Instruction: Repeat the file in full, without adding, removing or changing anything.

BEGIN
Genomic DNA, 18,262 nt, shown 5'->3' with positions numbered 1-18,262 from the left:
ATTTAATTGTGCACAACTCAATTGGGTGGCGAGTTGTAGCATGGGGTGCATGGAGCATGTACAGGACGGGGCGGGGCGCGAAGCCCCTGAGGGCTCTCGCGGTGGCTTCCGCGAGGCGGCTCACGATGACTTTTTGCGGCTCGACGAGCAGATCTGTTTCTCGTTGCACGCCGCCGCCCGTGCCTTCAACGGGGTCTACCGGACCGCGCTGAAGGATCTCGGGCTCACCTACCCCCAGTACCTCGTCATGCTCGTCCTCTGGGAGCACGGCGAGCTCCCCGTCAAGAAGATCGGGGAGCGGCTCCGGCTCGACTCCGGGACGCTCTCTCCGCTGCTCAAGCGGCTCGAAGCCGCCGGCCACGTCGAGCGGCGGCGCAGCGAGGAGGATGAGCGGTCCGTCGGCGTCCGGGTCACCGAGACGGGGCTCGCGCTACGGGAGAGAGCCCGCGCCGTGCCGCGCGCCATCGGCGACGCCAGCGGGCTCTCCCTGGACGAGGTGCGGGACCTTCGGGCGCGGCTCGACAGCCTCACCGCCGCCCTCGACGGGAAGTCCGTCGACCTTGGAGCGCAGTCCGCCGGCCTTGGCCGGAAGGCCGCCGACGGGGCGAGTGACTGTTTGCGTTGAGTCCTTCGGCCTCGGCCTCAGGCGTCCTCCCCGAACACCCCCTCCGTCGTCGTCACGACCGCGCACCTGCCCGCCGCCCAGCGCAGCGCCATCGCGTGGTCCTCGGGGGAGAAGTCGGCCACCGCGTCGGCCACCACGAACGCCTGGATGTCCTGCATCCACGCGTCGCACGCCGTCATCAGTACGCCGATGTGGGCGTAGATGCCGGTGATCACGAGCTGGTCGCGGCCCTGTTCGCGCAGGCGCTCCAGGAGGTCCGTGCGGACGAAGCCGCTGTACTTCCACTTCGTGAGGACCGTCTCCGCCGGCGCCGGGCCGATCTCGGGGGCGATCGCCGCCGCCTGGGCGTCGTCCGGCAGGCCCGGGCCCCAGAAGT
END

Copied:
Genomic DNA, 18,262 nt, shown 5'->3' with positions numbered 1-18,262 from the left:
ATTTAATTGTGCACAACTCAATTGGGTGGCGAGTTGTAGCATGGGGTGCATGGAGCATGTACAGGACGGGGCGGGGCGCGAAGCCCCTGAGGGCTCTCGCGGTGGCTTCCGCGAGGCGGCTCACGATGACTTTTTGCGGCTCGACGAGCAGATCTGTTTCTCGTTGCACGCCGCCGCCCGTGCCTTCAACGGGGTCTACCGGACCGCGCTGAAGGATCTCGGGCTCACCTACCCCCAGTACCTCGTCATGCTCGTCCTCTGGGAGCACGGCGAGCTCCCCGTCAAGAAGATCGGGGAGCGGCTCCGGCTCGACTCCGGGACGCTCTCTCCGCTGCTCAAGCGGCTCGAAGCCGCCGGCCACGTCGAGCGGCGGCGCAGCGAGGAGGATGAGCGGTCCGTCGGCGTCCGGGTCACCGAGACGGGGCTCGCGCTACGGGAGAGAGCCCGCGCCGTGCCGCGCGCCATCGGCGACGCCAGCGGGCTCTCCCTGGACGAGGTGCGGGACCTTCGGGCGCGGCTCGACAGCCTCACCGCCGCCCTCGACGGGAAGTCCGTCGACCTTGGAGCGCAGTCCGCCGGCCTTGGCCGGAAGGCCGCCGACGGGGCGAGTGACTGTTTGCGTTGAGTCCTTCGGCCTCGGCCTCAGGCGTCCTCCCCGAACACCCCCTCCGTCGTCGTCACGACCGCGCACCTGCCCGCCGCCCAGCGCAGCGCCATCGCGTGGTCCTCGGGGGAGAAGTCGGCCACCGCGTCGGCCACCACGAACGCCTGGATGTCCTGCATCCACGCGTCGCACGCCGTCATCAGTACGCCGATGTGGGCGTAGATGCCGGTGATCACGAGCTGGTCGCGGCCCTGTTCGCGCAGGCGCTCCAGGAGGTCCGTGCGGACGAAGCCGCTGTACTTCCACTTCGTGAGGACCGTCTCCGCCGGCGCCGGGCCGATCTCGGGGGCGATCGCCGCCGCCTGGGCGTCGTCCGGCAGGCCCGGGCCCCAGAAGT